Hugh Hastings Romilly

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Hugh Hastings Romilly (1856–1892) was a British explorer in the Pacific, the third son of Colonel Frederick Romilly Frederick Romilly and Elizabeth, daughter of William Elliot, third earl of Minto. He was born in London on 15 March 1856, and, at first, educated at the Rev. C. A. Johns's school at Winchester, and then at Repton.[1] He entered Christ Church, Oxford, on 10 October 1874, but took no degree, leaving to enter the business of Messrs. Melly & Co., merchants, of Liverpool.

He was of adventurous disposition, and joined in Fiji in October 1879 Sir Arthur Gordon, the governor. On 12 November he accompanied his chief to Tonga, and, in December, to Rotumah, in connection with the annexation of that island. He arrived again in Fiji on 17 April 1880, and returned to Rotumah on 18 September 1880 as deputy-commissioner on its annexation to the British crown.

In early 1881, owing to continued ill-health, he rejoined Sir Arthur Gordon, who had gone to New Zealand as governor, but in March he was appointed deputy-commissioner for the Western Pacific, and started for his first long tour through these seas in H.M.S. Beagle. He visited New Hanover, the Admiralty group, Hermit Islands, Astrolabe Bay in New Guinea, the Louisiade archipelago, Woodlark Islands, and the Trobriands. After a visit on sick leave to England, succeeded by a short stay in Fiji, he was ordered to New Guinea for the first time, at the end of 1883. In November 1884 he was one of the party which declared the British protectorate over part of New Guinea.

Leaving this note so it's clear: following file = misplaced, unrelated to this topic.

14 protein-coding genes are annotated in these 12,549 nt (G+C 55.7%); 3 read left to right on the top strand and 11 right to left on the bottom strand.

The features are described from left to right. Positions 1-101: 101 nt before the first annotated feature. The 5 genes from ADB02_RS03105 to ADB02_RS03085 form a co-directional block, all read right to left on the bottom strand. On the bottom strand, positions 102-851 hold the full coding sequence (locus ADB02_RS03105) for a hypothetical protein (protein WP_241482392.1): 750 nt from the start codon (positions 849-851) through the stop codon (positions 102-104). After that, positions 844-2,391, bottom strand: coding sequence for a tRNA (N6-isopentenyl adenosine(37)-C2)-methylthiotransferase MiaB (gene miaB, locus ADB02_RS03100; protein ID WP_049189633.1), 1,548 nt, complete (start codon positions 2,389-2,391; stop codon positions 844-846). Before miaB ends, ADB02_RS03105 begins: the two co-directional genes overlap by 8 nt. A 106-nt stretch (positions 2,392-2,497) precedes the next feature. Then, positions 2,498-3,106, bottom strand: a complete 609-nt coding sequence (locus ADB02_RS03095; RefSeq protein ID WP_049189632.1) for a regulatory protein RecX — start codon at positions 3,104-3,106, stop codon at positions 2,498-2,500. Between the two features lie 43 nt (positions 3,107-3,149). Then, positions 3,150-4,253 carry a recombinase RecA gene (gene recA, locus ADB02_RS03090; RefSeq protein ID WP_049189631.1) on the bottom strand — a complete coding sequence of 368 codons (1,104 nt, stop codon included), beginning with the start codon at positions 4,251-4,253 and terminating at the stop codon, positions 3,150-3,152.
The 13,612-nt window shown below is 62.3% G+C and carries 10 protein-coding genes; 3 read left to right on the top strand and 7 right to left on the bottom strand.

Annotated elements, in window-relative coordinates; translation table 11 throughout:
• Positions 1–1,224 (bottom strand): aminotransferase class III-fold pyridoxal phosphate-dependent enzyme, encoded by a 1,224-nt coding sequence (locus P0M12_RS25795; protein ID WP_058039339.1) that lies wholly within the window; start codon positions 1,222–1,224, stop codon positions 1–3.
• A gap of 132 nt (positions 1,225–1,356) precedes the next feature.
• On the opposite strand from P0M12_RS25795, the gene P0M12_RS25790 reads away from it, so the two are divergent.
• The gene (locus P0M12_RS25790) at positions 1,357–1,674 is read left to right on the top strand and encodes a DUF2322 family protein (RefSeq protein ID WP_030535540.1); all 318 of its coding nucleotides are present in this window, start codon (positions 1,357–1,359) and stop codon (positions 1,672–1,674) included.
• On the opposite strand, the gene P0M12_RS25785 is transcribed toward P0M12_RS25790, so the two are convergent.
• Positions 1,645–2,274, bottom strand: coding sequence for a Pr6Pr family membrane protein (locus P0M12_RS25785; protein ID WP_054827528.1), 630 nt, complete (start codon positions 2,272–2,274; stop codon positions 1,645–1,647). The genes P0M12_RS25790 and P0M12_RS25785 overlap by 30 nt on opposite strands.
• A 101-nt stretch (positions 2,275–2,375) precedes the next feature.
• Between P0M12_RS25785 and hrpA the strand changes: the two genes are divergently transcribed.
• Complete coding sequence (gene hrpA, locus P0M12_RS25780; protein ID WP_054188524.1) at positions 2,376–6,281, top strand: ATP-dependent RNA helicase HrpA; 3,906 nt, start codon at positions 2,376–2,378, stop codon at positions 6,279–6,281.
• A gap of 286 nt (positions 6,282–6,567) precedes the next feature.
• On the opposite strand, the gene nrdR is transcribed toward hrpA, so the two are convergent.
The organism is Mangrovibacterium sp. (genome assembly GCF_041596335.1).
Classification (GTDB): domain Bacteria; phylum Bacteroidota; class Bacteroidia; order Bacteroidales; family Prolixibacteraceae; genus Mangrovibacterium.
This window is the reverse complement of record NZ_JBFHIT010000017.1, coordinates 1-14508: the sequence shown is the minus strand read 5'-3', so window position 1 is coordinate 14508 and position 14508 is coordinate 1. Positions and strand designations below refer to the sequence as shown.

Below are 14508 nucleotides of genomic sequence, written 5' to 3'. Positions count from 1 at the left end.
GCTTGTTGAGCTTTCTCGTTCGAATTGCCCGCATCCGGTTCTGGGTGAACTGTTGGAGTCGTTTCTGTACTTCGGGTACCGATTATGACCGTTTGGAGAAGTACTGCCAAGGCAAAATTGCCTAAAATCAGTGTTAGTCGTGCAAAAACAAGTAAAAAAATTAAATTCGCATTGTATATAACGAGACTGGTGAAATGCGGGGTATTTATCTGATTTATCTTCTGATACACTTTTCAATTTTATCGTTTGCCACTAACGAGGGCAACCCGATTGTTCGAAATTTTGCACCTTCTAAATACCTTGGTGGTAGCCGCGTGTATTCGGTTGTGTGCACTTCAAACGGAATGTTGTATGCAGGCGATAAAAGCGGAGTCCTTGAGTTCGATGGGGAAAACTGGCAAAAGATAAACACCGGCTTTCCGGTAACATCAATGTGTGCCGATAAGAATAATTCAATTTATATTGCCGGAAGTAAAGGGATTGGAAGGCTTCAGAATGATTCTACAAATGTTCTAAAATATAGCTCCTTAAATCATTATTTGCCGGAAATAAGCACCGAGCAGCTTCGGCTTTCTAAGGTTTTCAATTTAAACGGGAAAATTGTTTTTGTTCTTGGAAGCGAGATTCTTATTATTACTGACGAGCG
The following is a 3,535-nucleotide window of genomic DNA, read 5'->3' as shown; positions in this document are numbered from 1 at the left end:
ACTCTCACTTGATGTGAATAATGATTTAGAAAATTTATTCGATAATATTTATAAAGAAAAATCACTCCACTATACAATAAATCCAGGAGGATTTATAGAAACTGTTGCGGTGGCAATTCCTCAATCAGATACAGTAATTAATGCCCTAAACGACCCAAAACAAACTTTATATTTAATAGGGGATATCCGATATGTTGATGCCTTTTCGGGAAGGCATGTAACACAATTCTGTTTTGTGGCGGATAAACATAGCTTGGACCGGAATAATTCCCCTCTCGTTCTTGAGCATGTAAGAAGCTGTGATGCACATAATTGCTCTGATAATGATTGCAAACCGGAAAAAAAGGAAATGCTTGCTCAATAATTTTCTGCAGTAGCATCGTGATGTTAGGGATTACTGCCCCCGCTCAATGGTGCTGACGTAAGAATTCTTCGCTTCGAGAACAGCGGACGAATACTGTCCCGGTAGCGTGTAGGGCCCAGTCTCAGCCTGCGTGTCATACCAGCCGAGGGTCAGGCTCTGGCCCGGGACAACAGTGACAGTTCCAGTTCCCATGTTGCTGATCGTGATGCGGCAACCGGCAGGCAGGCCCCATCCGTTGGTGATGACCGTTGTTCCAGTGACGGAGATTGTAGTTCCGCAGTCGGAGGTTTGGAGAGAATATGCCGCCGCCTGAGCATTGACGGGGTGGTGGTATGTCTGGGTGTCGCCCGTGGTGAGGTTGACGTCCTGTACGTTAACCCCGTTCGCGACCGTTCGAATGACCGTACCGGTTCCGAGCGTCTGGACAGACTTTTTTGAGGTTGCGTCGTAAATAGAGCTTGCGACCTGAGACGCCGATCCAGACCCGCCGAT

By some misunderstanding he hoisted the British flag in advance of the formal declaration of protectorate. He gave effective aid in the early administration of the new colony, and on the death of the chief administrator, Sir Peter Scratchley, he acted as administrator in charge of the settlement from December 1885 to the end of February 1886, but went to London in June to supervise the New Guinea exhibits at the Colonial and Indian Exhibition.

For these services he was created a C.M.G. On 17 Jan. 1887 he once again started for the Pacific, staying en route in Egypt and Australia, and in June took up the appointment of deputy-commissioner and consul of the New Hebrides and Solomon Islands, residing chiefly at Port Moresby, New Guinea. His task during 1888 and 1889 was peculiarly trying. There was a good deal of native hostility, and he was much isolated, owing largely, he believed, to the neglect of the home authorities. Finally, in 1890, he resigned his offices.

In 1891 Romilly went out to Africa in command of an expedition for the Northumberland Mining Syndicate, and travelled for some time in Mashonaland. While there he contracted fever, and, returning home, died at Cecil Street, Strand, London, on 27 July 1892. He was unmarried.

Romilly is described by Arthur Hamilton-Gordon, 1st Baron Stanmore as of "a quick intelligence, great physical strength, and an easy temper." His writings prove that he possessed all the qualifications for an explorer of new lands and a student of native ways. A portrait forms the frontispiece of the memoir by his brother, Samuel H. Romilly.

Romilly published: 1. A true Story of the Western Pacific in 1879–80, London, 1882 (2nd edit. with portrait, 1893). 2. The Western Pacific and New Guinea, London, 1886. 3. From my Verandah in New Guinea, London, 1889.



  1. ^ "Hugh Hastings Romilly Biography". Australian Dictionary of Biography. Retrieved 11 July 2013. 

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